The big shift in public expenditure in the next decade will be in healthcare spending. It will grow significantly as our population ages… Over the past two decades, our healthcare expenditure has grown rapidly. In 2000, Government spending on healthcare was about 0.7 per cent of GDP. By 2015, it had tripled to about 2.1 per cent of our GDP.
This additional spending has gone towards significant improvements in healthcare accessibility and affordability. We have introduced new schemes such as MediShield Life, and expanded Chas (Community Health Assist Scheme) to cover all Singaporeans for many chronic conditions. Since 2010, we have opened or expanded eight hospitals. We have built two new polyclinics and redeveloped three existing ones.
The spending is not just about infrastructure. For every hospital, the capital expenditure that we put in, the operating expenditure is even more. Healthcare spending is not just about treating the sick. It is also about giving our seniors a better quality of life.
The number of cataract operations per year on seniors increased from around 10,000 in 2000, to almost 30,000 last year. Such procedures were less common in the past, because people did not live as long as they do today to need them.
And because of advances in medical sciences, previously incurable diseases, like cancer, can be better managed, and patients can continue to live for more years with good quality of life. The number of citizens aged 80 and above has almost doubled, from 63,000 in 2009 to 112,000 in 2019, and will increase further.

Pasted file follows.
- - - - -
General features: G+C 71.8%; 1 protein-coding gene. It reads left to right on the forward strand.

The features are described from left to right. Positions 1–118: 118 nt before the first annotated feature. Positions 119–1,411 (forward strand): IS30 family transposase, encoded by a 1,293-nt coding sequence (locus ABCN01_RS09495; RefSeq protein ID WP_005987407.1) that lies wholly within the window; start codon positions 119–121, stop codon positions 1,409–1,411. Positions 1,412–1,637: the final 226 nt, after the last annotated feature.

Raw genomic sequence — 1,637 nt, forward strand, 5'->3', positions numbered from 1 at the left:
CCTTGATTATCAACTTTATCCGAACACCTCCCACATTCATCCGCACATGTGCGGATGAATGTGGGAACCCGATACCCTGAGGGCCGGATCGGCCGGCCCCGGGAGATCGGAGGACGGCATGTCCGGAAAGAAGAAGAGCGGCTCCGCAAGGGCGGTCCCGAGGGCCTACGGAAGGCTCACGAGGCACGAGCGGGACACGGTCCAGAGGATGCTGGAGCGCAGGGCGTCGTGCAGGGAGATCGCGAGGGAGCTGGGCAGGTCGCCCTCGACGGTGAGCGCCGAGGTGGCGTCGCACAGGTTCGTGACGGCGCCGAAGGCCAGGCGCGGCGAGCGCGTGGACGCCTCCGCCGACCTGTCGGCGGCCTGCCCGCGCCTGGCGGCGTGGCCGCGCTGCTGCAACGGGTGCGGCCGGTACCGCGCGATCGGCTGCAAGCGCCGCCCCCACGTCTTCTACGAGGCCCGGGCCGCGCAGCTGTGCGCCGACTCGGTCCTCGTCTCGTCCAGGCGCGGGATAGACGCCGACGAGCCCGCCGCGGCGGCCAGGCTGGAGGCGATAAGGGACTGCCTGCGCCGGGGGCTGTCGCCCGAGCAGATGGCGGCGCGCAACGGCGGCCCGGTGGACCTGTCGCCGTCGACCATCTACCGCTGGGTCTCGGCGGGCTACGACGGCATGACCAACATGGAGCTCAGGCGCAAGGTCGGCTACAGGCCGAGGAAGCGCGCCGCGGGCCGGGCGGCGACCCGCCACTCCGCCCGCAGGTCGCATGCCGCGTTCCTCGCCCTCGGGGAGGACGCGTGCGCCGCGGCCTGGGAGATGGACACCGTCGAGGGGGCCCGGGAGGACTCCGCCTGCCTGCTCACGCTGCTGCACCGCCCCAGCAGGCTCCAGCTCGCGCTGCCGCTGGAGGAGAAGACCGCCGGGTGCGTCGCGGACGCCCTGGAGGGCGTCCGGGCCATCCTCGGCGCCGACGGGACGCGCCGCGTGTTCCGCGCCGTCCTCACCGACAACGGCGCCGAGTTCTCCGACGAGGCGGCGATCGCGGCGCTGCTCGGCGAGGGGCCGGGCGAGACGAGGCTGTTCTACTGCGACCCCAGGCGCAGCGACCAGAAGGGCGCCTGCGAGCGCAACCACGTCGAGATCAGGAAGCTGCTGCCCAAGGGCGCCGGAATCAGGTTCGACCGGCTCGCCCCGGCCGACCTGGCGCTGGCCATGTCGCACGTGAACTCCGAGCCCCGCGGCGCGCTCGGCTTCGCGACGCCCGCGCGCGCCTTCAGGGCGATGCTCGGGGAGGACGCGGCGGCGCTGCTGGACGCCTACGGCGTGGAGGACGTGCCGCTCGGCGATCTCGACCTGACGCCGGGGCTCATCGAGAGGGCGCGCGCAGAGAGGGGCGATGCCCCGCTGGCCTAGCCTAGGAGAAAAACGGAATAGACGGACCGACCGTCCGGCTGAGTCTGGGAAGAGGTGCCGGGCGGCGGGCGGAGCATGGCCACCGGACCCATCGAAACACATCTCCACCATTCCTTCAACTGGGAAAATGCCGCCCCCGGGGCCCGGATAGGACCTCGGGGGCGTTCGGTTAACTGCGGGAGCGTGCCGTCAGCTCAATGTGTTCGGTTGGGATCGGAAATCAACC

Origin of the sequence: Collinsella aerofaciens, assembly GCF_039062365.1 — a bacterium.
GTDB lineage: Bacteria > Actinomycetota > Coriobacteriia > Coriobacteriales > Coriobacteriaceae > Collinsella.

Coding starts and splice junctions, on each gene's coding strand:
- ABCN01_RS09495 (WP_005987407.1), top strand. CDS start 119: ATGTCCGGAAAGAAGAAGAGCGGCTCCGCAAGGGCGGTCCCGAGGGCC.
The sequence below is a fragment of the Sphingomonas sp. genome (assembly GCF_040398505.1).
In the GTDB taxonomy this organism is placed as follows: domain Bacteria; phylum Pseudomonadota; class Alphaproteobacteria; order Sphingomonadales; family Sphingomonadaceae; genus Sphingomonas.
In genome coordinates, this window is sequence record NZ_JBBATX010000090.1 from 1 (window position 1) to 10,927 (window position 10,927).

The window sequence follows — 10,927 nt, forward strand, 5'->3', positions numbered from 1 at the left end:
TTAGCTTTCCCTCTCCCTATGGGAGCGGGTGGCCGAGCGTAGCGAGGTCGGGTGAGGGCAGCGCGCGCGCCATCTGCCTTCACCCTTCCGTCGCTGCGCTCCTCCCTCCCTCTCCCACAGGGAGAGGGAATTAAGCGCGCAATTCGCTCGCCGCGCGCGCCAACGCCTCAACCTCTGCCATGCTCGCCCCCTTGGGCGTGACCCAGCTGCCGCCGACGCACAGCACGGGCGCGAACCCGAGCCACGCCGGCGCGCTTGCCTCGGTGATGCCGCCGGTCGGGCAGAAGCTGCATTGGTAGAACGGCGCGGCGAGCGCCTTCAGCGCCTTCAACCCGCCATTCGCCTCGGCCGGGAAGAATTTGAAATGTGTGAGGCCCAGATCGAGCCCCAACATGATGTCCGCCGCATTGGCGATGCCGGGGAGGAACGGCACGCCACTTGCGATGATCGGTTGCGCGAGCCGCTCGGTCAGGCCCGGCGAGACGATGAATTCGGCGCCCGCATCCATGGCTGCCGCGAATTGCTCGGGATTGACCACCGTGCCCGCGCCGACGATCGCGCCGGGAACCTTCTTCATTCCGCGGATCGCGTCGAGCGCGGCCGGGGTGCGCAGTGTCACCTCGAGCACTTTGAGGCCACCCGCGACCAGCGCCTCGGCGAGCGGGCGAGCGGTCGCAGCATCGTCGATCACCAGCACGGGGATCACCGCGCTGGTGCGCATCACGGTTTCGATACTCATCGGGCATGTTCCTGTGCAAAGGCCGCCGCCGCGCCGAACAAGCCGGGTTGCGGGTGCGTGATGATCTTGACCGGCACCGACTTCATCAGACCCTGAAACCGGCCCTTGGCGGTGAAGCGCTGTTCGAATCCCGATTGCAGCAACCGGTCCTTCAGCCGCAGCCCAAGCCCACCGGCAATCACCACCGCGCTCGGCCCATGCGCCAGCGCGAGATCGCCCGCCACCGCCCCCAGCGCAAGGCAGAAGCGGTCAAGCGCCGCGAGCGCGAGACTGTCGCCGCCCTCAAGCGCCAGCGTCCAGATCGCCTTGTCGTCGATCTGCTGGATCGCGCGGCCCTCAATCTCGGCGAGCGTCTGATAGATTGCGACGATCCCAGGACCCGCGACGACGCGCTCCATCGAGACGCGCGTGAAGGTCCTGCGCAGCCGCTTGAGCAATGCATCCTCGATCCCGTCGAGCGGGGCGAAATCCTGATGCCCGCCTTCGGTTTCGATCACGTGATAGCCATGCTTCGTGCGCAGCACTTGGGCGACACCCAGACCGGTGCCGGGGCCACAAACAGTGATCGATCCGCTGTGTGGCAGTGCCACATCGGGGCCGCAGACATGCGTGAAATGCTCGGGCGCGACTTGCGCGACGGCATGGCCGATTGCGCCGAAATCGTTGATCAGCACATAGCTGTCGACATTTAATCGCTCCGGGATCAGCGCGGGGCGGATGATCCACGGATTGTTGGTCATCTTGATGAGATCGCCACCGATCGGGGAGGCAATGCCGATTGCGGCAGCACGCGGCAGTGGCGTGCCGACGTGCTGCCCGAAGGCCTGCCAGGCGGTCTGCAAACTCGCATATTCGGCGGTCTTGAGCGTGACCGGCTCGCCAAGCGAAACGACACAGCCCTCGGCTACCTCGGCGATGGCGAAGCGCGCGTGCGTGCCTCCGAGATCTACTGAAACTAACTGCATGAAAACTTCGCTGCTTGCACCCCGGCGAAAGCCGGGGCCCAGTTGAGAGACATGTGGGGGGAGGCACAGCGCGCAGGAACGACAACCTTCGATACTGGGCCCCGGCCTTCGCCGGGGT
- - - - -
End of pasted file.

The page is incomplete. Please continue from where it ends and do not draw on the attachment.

Going forward, healthcare spending will continue to grow significantly. So while this is a very good thing that our people are living longer, we must be prepared that we will have to spend more on healthcare.
We expect public healthcare spending to grow by around one percentage point of GDP over the 15 years from 2015 to 2030. This is, in fact, less than the average increase projected in the OECD (Organisation for Economic Cooperation and Development) countries, partly because of our efforts to keep healthcare costs sustainable, and because Singaporeans have increasingly adopted healthier lifestyles. But our healthcare spending may rise by more than this one percentage point, if medical costs rise throughout the world, and we do not bring problems like obesity and diabetes under control.
As Mr Lim Biow Chuan said, Singaporeans must understand that increased spending on healthcare must come from somewhere.
Some have wondered if we can spend less, or spend more efficiently. Indeed, it is not just about how much we spend, but how well we spend. Today, we achieve good outcomes at a lower cost than many other countries.
In health, we have the highest life expectancy in the world – almost 85 years – but still spend less of our GDP compared to other countries… In fact, former World Bank President Jim Yong Kim said that it was “stunning” that Singapore had achieved its current outcomes despite relatively low spending.